Keeping your snowmobile up and running not only protects your investment in the machine, but also keeps you and your family safe. If your snowmobile breaks down in the middle of winter, you might find yourself stranded in the cold. Snowmobile maintenance ranges from basic inspections to tweaking the tuning. Here are seven things you should stay on top of to make sure that your snowmobile doesn’t get stuck in the snow.
Check Your Trailer
The wiring harnesses, wheel bearings, and tires on your trailer should all be inspected on a regular basis. If the trailer has been backed into water over the summer, you should re-grease your wheel bearings and check the tire pressure. Having a trailer that is in good working form will protect your snowmobile from being stuck on the side of the road while they’re in transit.
Inspect the Brakes
The brake system is one of the most important safety features of your snowmobile. Always start your snowmobile season by checking the brake pads, slide-rails, carbide runners, and studs – and replace them as necessary. The bearings and the wheels on the suspension may also need to be checked. Having a safe vehicle can often get you a better insurance rate through a specialist insurance broker.
Clean the Carburetors
Corrosion can build up in your snowmobile’s carburetor, so you should always remove and clean the carburetor. When a carburetor is dirty, the fuel flow can be slower.
Assess the Track
You should also inspect the track on the snowmobile to make sure that it’s not coming apart and the studs are not penetrating a coolant tank or the fuel tank. You can run the snowmobile in place for a few minutes to see if a leak appears.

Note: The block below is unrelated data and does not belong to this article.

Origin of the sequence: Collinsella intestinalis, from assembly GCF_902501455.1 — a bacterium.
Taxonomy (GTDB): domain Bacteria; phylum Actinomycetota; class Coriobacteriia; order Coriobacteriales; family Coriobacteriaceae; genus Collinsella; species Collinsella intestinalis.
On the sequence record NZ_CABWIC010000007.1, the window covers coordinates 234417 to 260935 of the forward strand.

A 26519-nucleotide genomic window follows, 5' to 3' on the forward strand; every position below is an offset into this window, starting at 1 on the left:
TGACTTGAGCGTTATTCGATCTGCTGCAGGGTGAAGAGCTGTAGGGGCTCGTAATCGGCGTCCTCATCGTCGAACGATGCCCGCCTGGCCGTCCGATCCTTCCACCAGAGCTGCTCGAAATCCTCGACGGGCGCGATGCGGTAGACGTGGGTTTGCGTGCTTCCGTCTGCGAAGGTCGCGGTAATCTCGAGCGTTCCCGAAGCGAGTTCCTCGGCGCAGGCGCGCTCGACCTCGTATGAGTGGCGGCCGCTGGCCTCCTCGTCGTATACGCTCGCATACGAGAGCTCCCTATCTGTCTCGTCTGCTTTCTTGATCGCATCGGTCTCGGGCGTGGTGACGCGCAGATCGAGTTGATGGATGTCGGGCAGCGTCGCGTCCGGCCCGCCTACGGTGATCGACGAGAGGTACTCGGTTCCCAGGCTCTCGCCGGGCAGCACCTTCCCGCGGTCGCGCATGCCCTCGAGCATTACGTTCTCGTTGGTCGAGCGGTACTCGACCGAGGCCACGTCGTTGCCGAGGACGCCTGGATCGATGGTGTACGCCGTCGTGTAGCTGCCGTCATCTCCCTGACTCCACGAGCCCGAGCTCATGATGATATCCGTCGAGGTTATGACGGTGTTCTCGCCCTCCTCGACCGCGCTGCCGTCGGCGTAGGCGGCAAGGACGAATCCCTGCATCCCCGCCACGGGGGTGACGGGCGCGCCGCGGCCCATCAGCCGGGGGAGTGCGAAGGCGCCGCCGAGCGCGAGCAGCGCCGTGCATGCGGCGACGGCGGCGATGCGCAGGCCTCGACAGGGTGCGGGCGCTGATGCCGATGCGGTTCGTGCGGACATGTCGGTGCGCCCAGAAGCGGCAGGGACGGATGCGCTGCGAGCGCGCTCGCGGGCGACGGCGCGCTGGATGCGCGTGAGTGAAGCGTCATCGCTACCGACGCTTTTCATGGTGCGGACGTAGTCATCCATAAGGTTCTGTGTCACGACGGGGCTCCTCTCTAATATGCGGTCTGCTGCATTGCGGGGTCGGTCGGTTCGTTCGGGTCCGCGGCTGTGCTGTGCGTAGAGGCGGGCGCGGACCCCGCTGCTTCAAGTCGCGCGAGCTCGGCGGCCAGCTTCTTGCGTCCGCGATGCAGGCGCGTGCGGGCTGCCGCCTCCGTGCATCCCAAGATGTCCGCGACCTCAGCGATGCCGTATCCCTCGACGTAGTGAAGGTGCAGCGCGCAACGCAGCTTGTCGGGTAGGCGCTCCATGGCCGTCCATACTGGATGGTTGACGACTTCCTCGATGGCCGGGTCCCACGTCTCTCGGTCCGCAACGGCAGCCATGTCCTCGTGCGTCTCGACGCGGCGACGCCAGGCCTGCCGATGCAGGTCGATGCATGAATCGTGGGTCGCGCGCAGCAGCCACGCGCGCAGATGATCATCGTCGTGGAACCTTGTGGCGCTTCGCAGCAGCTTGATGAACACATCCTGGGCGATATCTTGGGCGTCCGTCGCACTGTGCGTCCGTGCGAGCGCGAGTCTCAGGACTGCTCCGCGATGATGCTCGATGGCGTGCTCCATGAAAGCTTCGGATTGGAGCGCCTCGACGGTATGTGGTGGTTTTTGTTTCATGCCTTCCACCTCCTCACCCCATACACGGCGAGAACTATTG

Consider Gas Quality
High octane gas is best for snowmobiles. Get your gas from a high traffic station, which will have new gas available – this ensures that you will get the high octane gas sold in the winter when you fuel up, and not older fuel still being sold from the summer blend. The right gas can help your snowmobile run more consistently and keep the system clean.
Adjust the Tuning
When you tune or “jet” a carburetor, you are fine tuning the main circuits to better gas delivery and improve the overall engine performance. Along with cleaning the carburetor, you should adjust it as needed depending on the temperature. In warmer temperatures, the snowmobile should generally be jetted down, and when it gets cold you can jet it back up a few sizes.
Gut the Air Box
When you gut the air box, you may be able to improve the air flow and make the machine quieter. Just be sure to re-jet if necessary to avoid damaging your snowmobile’s engine.
Proper maintenance on your snowmobile is absolutely necessary to keep it on track and out of the shop. By tuning your engine, providing it with the best quality gasoline, and always looking for coolant leaks – you’re starting your sled off on the right foot each season.
George Nesler has owned and operated a snowmobile for many years now. He likes to unwind by posting his insights on various Internet blogs.